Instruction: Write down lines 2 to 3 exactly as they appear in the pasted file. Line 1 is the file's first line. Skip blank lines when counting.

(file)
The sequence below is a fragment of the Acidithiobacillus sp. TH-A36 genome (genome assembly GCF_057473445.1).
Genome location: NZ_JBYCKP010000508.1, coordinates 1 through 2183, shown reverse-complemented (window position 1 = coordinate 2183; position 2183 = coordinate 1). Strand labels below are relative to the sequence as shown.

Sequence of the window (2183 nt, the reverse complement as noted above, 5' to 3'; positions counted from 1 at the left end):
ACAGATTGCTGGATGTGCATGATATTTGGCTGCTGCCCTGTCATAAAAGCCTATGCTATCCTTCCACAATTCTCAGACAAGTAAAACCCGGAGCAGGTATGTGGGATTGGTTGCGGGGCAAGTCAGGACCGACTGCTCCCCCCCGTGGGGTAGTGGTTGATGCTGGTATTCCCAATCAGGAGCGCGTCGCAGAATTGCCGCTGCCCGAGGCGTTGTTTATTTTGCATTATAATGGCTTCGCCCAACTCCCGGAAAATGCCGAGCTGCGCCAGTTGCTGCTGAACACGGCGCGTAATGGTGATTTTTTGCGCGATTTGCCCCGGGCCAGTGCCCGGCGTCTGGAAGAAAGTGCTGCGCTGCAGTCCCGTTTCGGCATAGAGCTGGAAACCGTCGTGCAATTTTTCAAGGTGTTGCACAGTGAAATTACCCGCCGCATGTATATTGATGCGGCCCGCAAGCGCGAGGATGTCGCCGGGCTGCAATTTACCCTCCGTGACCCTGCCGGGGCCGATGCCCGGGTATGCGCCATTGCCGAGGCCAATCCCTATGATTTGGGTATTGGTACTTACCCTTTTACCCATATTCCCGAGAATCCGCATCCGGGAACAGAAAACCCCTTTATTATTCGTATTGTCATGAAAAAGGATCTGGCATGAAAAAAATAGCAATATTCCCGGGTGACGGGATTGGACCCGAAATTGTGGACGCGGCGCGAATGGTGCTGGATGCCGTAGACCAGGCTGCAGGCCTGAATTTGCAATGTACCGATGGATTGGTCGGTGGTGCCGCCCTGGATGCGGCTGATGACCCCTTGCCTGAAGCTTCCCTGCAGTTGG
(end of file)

Genome location: NZ_JBYCKP010000508.1, coordinates 1 through 2183, shown reverse-complemented (window position 1 = coordinate 2183; position 2183 = coordinate 1). Strand labels below are relative to the sequence as shown.

Sequence of the window (2183 nt, the reverse complement as noted above, 5' to 3'; positions counted from 1 at the left end):